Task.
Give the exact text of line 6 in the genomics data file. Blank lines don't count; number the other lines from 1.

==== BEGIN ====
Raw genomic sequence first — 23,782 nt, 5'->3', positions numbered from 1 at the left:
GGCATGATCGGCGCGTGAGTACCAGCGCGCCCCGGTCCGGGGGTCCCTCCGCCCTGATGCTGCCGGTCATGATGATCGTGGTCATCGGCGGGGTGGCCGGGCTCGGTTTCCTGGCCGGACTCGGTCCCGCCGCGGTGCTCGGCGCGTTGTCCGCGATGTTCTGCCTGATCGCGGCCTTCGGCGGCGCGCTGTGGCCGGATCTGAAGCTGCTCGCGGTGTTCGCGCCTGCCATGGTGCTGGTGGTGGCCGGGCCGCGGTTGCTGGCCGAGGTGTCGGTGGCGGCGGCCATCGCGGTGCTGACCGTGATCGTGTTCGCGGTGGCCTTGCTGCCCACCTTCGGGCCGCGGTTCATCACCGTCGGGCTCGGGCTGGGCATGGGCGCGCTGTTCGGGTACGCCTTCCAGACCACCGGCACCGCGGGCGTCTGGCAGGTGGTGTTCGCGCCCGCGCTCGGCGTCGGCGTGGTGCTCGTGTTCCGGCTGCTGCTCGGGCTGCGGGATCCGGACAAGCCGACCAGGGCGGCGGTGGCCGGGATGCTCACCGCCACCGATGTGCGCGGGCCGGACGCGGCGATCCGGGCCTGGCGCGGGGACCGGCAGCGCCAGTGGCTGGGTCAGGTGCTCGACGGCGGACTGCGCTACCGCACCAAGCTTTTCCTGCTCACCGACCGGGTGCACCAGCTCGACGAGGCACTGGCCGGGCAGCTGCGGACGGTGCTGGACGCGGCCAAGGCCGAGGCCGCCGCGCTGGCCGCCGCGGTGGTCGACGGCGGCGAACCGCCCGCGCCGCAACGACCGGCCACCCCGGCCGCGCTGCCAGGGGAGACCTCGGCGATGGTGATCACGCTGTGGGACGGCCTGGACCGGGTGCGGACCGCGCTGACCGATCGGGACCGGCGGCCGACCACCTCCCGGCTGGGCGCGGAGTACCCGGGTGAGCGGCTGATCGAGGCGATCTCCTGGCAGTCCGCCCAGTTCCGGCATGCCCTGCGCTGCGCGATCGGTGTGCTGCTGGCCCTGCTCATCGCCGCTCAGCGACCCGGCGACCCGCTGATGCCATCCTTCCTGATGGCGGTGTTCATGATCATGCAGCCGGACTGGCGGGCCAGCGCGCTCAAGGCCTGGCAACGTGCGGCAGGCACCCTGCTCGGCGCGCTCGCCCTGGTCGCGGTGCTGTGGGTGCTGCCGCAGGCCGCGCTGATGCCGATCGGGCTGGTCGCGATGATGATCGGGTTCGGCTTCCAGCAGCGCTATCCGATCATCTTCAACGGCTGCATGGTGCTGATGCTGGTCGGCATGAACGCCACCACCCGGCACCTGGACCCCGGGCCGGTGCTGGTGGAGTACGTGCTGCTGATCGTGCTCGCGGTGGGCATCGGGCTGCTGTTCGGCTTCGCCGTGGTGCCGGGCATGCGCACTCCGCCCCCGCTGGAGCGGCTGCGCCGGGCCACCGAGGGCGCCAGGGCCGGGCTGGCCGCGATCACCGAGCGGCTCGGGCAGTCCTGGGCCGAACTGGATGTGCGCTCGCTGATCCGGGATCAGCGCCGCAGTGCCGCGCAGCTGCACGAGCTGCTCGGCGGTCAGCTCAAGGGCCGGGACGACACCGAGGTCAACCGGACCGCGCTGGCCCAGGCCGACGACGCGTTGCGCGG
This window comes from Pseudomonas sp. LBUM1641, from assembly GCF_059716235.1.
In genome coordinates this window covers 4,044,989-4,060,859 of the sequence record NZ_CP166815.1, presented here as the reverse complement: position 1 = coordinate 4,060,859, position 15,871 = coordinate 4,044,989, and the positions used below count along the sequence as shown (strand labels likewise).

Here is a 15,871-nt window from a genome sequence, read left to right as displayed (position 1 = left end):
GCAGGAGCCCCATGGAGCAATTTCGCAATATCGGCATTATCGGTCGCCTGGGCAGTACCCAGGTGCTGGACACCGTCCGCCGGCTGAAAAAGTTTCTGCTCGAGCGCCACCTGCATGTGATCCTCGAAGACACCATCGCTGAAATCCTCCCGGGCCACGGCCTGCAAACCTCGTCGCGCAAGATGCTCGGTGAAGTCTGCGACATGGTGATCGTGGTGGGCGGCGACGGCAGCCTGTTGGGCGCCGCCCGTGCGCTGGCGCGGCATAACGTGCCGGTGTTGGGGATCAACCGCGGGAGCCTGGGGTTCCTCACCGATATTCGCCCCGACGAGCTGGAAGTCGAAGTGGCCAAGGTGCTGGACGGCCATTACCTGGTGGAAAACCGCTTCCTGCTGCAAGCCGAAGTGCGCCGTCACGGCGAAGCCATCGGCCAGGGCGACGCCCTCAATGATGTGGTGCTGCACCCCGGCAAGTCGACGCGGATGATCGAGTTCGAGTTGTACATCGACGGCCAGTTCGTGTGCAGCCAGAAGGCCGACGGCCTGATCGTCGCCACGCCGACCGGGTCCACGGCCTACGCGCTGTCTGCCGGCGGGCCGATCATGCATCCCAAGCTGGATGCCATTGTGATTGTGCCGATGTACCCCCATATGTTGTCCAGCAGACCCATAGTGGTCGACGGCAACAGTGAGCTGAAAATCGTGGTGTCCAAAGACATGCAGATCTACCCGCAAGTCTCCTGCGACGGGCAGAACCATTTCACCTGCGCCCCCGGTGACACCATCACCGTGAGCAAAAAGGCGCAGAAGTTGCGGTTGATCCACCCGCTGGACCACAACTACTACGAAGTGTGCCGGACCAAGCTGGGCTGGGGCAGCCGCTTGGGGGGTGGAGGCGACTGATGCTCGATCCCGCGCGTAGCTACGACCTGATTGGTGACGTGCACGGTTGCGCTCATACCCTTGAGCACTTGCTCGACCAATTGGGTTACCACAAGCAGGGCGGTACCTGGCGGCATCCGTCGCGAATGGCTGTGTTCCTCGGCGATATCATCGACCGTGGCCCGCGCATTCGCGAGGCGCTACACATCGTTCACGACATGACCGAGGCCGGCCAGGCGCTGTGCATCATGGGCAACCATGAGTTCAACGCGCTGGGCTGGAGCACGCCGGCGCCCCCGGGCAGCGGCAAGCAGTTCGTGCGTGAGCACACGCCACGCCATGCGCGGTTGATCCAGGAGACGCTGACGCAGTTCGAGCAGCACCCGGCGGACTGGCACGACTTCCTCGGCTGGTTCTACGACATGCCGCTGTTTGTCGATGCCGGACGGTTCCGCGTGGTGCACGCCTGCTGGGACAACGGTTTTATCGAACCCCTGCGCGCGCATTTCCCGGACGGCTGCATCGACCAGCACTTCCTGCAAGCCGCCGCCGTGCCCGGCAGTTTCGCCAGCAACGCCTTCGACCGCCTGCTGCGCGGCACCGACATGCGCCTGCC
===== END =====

GCAGGAGCCCCATGGAGCAATTTCGCAATATCGGCATTATCGGTCGCCTGGGCAGTACCCAGGTGCTGGACACCGTCCGCCGGCTGAAAAAGTTTCTGCTCGAGCGCCACCTGCATGTGATCCTCGAAGACACCATCGCTGAAATCCTCCCGGGCCACGGCCTGCAAACCTCGTCGCGCAAGATGCTCGGTGAAGTCTGCGACATGGTGATCGTGGTGGGCGGCGACGGCAGCCTGTTGGGCGCCGCCCGTGCGCTGGCGCGGCATAACGTGCCGGTGTTGGGGATCAACCGCGGGAGCCTGGGGTTCCTCACCGATATTCGCCCCGACGAGCTGGAAGTCGAAGTGGCCAAGGTGCTGGACGGCCATTACCTGGTGGAAAACCGCTTCCTGCTGCAAGCCGAAGTGCGCCGTCACGGCGAAGCCATCGGCCAGGGCGACGCCCTCAATGATGTGGTGCTGCACCCCGGCAAGTCGACGCGGATGATCGAGTTCGAGTTGTACATCGACGGCCAGTTCGTGTGCAGCCAGAAGGCCGACGGCCTGATCGTCGCCACGCCGACCGGGTCCACGGCCTACGCGCTGTCTGCCGGCGGGCCGATCATGCATCCCAAGCTGGATGCCATTGTGATTGTGCCGATGTACCCCCATATGTTGTCCAGCAGACCCATAGTGGTCGACGGCAACAGTGAGCTGAAAATCGTGGTGTCCAAAGACATGCAGATCTACCCGCAAGTCTCCTGCGACGGGCAGAACCATTTCACCTGCGCCCCCGGTGACACCATCACCGTGAGCAAAAAGGCGCAGAAGTTGCGGTTGATCCACCCGCTGGACCACAACTACTACGAAGTGTGCCGGACCAAGCTGGGCTGGGGCAGCCGCTTGGGGGGTGGAGGCGACTGATGCTCGATCCCGCGCGTAGCTACGACCTGATTGGTGACGTGCACGGTTGCGCTCATACCCTTGAGCACTTGCTCGACCAATTGGGTTACCACAAGCAGGGCGGTACCTGGCGGCATCCGTCGCGAATGGCTGTGTTCCTCGGCGATATCATCGACCGTGGCCCGCGCATTCGCGAGGCGCTACACATCGTTCACGACATGACCGAGGCCGGCCAGGCGCTGTGCATCATGGGCAACCATGAGTTCAACGCGCTGGGCTGGAGCACGCCGGCGCCCCCGGGCAGCGGCAAGCAGTTCGTGCGTGAGCACACGCCACGCCATGCGCGGTTGATCCAGGAGACGCTGACGCAGTTCGAGCAGCACCCGGCGGACTGGCACGACTTCCTCGGCTGGTTCTACGACATGCCGCTGTTTGTCGATGCCGGACGGTTCCGCGTGGTGCACGCCTGCTGGGACAACGGTTTTATCGAACCCCTGCGCGCGCATTTCCCGGACGGCTGCATCGACCAGCACTTCCTGCAAGCCGCCGCCGTGCCCGGCAGTTTCGCCAGCAACGCCTTCGACCGCCTGCTGCGCGGCACCGACATGCGCCTGCC